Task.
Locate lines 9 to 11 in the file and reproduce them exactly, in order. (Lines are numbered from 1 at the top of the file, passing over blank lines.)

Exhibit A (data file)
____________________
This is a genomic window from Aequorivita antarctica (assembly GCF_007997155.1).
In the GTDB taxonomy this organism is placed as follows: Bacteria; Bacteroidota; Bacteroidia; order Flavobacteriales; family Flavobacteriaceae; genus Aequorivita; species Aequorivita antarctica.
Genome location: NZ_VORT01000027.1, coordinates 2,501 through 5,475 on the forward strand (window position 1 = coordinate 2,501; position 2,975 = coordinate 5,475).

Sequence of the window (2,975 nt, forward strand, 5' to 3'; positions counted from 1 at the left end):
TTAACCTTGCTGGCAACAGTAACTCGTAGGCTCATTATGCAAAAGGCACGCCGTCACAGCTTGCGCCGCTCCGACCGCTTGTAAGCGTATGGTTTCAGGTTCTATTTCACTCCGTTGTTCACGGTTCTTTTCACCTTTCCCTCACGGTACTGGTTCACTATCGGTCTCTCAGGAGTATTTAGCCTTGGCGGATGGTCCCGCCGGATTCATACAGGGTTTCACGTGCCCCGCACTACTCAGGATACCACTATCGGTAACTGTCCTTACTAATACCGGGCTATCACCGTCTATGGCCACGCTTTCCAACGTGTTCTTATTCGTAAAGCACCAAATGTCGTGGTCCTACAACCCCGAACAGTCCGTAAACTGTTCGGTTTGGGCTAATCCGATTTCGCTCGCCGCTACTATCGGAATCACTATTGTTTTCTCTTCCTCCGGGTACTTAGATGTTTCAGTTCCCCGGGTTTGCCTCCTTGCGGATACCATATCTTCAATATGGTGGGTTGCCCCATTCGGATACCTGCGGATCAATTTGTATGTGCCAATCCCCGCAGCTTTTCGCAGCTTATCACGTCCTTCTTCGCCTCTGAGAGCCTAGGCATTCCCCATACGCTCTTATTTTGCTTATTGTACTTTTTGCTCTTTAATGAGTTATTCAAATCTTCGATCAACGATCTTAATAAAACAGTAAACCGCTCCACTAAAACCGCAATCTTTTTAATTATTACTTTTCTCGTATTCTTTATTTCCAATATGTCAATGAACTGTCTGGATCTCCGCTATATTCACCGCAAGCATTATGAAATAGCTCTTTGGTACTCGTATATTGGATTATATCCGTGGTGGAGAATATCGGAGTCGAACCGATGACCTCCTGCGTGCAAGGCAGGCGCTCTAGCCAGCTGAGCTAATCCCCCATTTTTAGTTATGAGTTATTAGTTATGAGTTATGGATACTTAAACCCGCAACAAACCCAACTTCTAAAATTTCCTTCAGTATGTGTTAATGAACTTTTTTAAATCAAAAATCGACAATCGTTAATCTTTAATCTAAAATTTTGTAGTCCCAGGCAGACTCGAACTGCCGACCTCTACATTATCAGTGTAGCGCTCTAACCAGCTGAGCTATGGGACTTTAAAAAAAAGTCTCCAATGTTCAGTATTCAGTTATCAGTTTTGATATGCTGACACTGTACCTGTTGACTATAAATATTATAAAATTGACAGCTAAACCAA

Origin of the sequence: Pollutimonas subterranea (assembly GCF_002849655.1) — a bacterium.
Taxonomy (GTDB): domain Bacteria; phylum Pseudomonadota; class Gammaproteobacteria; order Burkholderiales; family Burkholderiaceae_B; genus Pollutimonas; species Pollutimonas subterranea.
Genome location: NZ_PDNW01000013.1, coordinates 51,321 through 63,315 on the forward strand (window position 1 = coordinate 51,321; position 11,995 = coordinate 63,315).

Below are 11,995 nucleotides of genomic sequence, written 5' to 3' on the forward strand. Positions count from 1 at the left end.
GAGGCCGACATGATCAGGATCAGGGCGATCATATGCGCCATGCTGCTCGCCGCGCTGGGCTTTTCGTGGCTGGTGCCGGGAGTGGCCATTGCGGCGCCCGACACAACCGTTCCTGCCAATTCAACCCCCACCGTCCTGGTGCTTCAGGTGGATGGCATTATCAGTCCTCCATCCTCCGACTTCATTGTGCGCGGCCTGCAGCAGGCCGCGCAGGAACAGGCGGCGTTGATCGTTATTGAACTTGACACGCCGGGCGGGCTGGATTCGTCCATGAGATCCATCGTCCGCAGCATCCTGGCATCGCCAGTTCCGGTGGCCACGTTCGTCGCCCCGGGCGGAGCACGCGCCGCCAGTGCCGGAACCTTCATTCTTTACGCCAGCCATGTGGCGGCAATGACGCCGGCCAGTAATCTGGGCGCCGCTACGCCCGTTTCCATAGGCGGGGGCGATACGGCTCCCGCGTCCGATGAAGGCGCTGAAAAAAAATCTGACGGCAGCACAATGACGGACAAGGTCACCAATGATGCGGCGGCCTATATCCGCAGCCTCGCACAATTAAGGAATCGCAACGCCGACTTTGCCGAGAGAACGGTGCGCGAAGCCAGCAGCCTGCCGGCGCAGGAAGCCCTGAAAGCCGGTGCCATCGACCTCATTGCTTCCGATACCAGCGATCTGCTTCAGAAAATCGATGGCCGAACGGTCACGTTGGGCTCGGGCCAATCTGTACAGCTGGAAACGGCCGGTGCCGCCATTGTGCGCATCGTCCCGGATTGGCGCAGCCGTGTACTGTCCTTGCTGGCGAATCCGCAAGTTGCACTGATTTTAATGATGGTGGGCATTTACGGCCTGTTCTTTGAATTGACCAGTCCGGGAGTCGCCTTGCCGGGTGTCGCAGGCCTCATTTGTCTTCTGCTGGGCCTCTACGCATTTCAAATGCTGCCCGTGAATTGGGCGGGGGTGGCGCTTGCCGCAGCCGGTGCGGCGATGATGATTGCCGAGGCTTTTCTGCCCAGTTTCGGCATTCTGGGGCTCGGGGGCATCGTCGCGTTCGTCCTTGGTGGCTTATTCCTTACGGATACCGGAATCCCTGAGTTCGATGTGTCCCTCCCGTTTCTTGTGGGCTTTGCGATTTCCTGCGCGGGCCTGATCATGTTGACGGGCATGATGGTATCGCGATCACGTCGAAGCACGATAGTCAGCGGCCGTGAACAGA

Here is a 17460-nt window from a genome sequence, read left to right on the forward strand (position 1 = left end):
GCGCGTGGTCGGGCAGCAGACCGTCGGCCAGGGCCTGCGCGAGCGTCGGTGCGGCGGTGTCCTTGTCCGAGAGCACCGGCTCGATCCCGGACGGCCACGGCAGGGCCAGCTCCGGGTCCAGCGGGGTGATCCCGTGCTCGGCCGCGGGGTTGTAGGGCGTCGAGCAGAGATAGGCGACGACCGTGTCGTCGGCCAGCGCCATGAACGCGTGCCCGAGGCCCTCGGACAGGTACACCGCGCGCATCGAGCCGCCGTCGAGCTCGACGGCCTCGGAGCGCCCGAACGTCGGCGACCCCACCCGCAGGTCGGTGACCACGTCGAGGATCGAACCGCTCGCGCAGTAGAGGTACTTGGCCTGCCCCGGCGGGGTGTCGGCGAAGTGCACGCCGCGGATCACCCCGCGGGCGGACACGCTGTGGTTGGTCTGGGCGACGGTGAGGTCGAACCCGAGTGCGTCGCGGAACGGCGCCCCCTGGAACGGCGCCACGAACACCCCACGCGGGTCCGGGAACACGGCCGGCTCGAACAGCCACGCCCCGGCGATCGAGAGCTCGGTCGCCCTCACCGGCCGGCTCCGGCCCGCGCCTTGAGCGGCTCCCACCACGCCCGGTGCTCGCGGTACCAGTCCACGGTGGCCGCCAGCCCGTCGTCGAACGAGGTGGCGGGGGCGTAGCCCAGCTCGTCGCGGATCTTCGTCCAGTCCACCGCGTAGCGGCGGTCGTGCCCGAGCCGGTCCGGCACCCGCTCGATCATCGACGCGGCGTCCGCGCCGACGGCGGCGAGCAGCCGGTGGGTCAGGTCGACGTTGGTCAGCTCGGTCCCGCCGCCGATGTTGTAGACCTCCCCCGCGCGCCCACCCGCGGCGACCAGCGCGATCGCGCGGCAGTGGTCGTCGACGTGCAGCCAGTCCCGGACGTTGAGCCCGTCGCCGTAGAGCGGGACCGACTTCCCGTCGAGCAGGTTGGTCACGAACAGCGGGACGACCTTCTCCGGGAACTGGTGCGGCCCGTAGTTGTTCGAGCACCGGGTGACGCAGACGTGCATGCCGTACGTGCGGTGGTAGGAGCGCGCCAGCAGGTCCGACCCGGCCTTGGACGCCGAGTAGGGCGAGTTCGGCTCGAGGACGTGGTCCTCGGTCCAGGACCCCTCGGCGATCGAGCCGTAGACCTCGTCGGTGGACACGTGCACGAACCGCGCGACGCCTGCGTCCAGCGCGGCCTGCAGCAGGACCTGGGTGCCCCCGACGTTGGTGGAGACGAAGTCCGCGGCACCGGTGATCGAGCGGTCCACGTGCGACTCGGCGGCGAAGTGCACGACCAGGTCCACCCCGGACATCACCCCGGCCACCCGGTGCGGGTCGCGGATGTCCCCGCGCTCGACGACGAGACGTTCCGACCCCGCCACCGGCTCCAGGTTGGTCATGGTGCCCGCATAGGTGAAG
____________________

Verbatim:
Below are 11,995 nucleotides of genomic sequence, written 5' to 3' on the forward strand. Positions count from 1 at the left end.
GAGGCCGACATGATCAGGATCAGGGCGATCATATGCGCCATGCTGCTCGCCGCGCTGGGCTTTTCGTGGCTGGTGCCGGGAGTGGCCATTGCGGCGCCCGACACAACCGTTCCTGCCAATTCAACCCCCACCGTCCTGGTGCTTCAGGTGGATGGCATTATCAGTCCTCCATCCTCCGACTTCATTGTGCGCGGCCTGCAGCAGGCCGCGCAGGAACAGGCGGCGTTGATCGTTATTGAACTTGACACGCCGGGCGGGCTGGATTCGTCCATGAGATCCATCGTCCGCAGCATCCTGGCATCGCCAGTTCCGGTGGCCACGTTCGTCGCCCCGGGCGGAGCACGCGCCGCCAGTGCCGGAACCTTCATTCTTTACGCCAGCCATGTGGCGGCAATGACGCCGGCCAGTAATCTGGGCGCCGCTACGCCCGTTTCCATAGGCGGGGGCGATACGGCTCCCGCGTCCGATGAAGGCGCTGAAAAAAAATCTGACGGCAGCACAATGACGGACAAGGTCACCAATGATGCGGCGGCCTATATCCGCAGCCTCGCACAATTAAGGAATCGCAACGCCGACTTTGCCGAGAGAACGGTGCGCGAAGCCAGCAGCCTGCCGGCGCAGGAAGCCCTGAAAGCCGGTGCCATCGACCTCATTGCTTCCGATACCAGCGATCTGCTTCAGAAAATCGATGGCCGAACGGTCACGTTGGGCTCGGGCCAATCTGTACAGCTGGAAACGGCCGGTGCCGCCATTGTGCGCATCGTCCCGGATTGGCGCAGCCGTGTACTGTCCTTGCTGGCGAATCCGCAAGTTGCACTGATTTTAATGATGGTGGGCATTTACGGCCTGTTCTTTGAATTGACCAGTCCGGGAGTCGCCTTGCCGGGTGTCGCAGGCCTCATTTGTCTTCTGCTGGGCCTCTACGCATTTCAAATGCTGCCCGTGAATTGGGCGGGGGTGGCGCTTGCCGCAGCCGGTGCGGCGATGATGATTGCCGAGGCTTTTCTGCCCAGTTTCGGCATTCTGGGGCTCGGGGGCATCGTCGCGTTCGTCCTTGGTGGCTTATTCCTTACGGATACCGGAATCCCTGAGTTCGATGTGTCCCTCCCGTTTCTTGTGGGCTTTGCGATTTCCTGCGCGGGCCTGATCATGTTGACGGGCATGATGGTATCGCGATCACGTCGAAGCACGATAGTCAGCGGCCGTGAACAGA

Here is a 17460-nt window from a genome sequence, read left to right on the forward strand (position 1 = left end):